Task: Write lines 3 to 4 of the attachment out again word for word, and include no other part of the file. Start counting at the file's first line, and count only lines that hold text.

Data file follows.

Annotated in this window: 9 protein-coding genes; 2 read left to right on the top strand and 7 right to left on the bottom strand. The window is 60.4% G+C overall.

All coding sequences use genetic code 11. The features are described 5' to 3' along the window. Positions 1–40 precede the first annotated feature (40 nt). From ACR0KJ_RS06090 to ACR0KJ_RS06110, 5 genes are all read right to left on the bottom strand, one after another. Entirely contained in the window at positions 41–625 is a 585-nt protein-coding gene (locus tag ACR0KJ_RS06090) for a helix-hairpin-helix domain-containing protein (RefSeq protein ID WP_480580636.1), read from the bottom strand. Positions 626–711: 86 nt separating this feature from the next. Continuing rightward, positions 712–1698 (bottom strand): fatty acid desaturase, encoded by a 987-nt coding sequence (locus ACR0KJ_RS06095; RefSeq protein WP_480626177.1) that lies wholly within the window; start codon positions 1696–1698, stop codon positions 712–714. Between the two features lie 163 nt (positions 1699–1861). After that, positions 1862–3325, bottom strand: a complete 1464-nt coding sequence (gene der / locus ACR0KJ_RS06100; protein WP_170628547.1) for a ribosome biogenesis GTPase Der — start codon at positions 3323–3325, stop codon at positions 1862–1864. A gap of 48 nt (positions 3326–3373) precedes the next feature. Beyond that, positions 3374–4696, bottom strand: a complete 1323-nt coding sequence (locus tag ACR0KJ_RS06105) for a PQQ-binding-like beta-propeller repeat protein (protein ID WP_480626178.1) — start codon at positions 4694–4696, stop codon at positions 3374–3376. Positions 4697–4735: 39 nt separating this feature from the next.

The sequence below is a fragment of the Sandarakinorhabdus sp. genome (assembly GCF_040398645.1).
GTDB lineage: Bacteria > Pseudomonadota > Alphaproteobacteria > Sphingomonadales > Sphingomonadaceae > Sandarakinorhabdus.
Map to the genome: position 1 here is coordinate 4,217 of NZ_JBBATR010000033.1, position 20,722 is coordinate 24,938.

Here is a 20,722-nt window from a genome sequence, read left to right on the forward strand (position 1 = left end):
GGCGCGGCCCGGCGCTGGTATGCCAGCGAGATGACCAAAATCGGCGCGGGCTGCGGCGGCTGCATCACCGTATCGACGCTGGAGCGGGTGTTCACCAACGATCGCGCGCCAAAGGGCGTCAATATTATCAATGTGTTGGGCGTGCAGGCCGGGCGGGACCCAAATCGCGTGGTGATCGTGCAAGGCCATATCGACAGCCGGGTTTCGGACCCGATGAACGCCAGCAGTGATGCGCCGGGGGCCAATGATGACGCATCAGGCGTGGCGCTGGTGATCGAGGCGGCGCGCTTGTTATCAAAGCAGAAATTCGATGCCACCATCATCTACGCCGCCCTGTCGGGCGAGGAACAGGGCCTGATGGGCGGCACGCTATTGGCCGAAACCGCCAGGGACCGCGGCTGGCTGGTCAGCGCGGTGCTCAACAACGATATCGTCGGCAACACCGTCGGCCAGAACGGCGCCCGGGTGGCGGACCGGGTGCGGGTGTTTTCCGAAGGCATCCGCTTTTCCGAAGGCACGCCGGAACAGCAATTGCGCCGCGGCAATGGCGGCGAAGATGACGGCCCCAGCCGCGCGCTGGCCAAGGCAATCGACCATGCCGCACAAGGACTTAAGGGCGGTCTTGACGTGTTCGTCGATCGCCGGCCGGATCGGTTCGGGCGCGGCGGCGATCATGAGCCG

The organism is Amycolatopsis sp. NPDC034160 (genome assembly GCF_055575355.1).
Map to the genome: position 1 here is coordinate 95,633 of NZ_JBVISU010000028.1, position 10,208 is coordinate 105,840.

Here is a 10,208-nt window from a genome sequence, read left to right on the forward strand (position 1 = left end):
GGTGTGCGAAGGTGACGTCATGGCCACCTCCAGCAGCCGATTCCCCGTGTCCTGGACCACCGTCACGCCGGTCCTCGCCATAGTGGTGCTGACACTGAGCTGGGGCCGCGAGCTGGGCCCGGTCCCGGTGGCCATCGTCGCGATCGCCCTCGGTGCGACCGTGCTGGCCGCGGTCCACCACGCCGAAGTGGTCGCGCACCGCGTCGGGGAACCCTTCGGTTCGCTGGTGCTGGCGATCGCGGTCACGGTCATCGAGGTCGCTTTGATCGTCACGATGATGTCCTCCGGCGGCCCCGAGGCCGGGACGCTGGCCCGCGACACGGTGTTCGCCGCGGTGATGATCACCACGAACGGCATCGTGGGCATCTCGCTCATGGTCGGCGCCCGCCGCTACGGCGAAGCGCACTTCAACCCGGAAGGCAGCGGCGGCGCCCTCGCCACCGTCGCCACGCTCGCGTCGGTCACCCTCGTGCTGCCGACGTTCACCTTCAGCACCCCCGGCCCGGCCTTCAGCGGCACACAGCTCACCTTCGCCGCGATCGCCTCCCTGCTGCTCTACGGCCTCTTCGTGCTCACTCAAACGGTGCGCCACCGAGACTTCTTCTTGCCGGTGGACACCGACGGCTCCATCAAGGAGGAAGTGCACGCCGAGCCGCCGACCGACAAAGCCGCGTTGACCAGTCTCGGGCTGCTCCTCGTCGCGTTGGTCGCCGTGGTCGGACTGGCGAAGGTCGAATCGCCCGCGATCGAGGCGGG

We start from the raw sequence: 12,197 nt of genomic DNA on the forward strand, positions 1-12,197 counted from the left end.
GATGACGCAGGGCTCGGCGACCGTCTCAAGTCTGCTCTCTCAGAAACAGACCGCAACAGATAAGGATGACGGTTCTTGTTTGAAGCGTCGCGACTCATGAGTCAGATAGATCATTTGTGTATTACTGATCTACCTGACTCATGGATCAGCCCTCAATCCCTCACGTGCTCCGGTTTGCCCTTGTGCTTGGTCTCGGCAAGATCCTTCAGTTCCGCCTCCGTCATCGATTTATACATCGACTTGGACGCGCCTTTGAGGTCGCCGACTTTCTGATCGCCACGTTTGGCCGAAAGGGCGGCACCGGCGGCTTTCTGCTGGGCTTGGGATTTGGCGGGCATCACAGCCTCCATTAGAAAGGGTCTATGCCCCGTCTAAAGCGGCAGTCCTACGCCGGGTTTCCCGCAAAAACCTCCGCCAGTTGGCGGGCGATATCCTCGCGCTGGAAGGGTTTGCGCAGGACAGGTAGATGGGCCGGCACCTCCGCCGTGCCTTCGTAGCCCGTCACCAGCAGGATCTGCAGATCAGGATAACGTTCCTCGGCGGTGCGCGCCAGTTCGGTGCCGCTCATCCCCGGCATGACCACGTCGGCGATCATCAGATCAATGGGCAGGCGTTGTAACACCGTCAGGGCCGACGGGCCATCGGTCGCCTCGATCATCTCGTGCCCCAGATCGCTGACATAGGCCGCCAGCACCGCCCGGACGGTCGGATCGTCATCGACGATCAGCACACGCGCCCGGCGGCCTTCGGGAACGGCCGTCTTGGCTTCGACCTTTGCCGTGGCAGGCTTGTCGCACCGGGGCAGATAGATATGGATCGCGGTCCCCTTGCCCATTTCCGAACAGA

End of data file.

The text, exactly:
The sequence below is a fragment of the Sandarakinorhabdus sp. genome (assembly GCF_040398645.1).
GTDB lineage: Bacteria > Pseudomonadota > Alphaproteobacteria > Sphingomonadales > Sphingomonadaceae > Sandarakinorhabdus.